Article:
A Second-Generation Filmmaker Under the Influence

Nick Cassavetes gives She's So Lovely the old family try

The absurdity of what they are being asked to do comes to us unimpeded by the usual John Cassavetes accessories--the "raw" cinematography and joy-riding camerawork. And so the actors, in their isolation, seem doubly absurd. Robin Wright Penn is doing the Rowlands blowsy-angel bit, but she's so mannered she might be competing for Jennifer Jason Leigh's crown. Penn, perhaps to match her, piles up the mannerisms too. Travolta, who seems to be appearing in every third movie these days--is he afraid Hollywood will forget him again?--is also uncharacteristically actorish; perhaps he didn't want to be left out. He does things like say tink for think--just so we know Joey's an up-from-the-streets kind of guy.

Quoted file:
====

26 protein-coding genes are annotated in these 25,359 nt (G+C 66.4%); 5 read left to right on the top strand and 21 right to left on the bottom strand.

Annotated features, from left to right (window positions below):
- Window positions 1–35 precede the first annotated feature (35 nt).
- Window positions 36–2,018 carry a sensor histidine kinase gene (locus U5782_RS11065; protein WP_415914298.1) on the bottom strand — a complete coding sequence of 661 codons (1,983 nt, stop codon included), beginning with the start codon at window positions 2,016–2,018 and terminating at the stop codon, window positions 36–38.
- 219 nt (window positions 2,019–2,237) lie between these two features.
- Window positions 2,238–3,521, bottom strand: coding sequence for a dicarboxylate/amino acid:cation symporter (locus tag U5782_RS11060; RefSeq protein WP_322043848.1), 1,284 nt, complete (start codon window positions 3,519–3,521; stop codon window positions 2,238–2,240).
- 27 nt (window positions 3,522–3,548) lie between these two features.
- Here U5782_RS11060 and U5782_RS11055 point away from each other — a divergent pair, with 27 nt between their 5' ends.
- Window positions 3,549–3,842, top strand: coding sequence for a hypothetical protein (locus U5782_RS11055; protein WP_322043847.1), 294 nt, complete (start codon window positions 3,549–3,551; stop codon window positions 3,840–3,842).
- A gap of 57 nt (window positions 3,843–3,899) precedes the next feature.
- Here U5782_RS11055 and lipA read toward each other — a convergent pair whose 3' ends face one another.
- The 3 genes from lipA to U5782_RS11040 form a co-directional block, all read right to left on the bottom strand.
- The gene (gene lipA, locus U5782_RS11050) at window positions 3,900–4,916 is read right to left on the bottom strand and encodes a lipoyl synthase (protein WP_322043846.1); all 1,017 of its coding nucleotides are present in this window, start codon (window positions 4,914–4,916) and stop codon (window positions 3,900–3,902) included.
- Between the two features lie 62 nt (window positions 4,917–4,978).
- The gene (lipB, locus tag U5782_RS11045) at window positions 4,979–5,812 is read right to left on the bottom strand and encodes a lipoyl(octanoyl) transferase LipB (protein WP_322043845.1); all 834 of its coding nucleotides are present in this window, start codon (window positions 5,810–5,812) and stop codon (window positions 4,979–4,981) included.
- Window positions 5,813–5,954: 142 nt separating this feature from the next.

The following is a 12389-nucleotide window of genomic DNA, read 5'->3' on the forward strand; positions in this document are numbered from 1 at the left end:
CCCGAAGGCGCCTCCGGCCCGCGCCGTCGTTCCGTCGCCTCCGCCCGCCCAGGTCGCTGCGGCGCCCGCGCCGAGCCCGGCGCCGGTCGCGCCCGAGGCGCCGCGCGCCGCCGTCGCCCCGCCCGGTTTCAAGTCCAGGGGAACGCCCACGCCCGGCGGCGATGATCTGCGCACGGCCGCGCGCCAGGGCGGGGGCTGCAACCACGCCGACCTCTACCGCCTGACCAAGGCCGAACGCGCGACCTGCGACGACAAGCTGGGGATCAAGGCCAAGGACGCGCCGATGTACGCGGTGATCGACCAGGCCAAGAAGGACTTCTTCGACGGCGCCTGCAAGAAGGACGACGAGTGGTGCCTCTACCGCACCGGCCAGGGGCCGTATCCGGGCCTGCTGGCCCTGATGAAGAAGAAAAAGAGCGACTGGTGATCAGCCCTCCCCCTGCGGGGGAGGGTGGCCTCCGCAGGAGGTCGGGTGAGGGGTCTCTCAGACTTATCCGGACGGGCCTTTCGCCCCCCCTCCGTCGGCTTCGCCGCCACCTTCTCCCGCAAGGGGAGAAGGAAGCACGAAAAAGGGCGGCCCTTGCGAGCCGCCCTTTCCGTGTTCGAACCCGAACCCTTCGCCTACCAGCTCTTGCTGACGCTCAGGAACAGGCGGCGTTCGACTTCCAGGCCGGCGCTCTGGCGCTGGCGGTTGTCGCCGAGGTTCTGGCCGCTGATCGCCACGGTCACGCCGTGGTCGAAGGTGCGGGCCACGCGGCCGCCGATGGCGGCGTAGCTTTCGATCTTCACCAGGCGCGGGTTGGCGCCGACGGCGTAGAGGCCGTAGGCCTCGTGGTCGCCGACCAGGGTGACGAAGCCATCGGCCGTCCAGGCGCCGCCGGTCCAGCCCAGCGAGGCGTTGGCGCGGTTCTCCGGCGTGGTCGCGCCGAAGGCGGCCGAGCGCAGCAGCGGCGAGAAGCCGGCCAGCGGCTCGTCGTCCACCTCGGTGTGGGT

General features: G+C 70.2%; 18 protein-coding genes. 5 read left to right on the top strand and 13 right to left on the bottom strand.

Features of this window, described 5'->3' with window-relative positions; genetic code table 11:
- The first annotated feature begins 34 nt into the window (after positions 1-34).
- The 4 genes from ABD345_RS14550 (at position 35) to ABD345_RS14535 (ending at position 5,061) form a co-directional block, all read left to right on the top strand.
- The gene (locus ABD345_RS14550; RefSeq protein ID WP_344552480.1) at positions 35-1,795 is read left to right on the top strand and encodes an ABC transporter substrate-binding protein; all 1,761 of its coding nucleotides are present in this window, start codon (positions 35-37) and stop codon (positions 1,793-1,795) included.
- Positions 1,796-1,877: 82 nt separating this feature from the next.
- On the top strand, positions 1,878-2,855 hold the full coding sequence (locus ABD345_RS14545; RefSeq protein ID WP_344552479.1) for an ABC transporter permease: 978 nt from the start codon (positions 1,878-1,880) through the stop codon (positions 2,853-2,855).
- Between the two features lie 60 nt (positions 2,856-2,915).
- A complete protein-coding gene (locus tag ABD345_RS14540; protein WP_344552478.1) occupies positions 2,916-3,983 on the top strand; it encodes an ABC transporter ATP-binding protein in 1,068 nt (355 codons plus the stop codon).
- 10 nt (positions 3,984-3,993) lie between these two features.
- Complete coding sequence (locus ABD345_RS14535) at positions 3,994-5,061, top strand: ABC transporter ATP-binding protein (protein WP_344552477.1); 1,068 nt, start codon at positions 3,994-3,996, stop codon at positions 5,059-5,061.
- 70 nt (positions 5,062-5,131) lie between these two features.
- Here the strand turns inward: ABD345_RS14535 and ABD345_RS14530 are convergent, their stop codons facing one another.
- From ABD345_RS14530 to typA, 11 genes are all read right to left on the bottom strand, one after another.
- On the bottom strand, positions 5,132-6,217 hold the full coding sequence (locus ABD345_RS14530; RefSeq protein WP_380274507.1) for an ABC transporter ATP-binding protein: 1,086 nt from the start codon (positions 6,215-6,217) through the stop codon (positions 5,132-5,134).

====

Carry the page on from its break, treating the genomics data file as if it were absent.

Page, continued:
Of the cast, only Harry Dean Stanton, playing Eddie's best friend, comes across as a recognizable human being. Stanton is amazing; I don't think I've ever seen him give a bad performance. Oblivious to the human zoo in She's So Lovely, he quietly goes his own way. His down-home resonance is more than a breath of fresh air--it's the only gulp of oxygen in the entire movie.

She's So Lovely
Directed by Nick Cassavetes.
Rated

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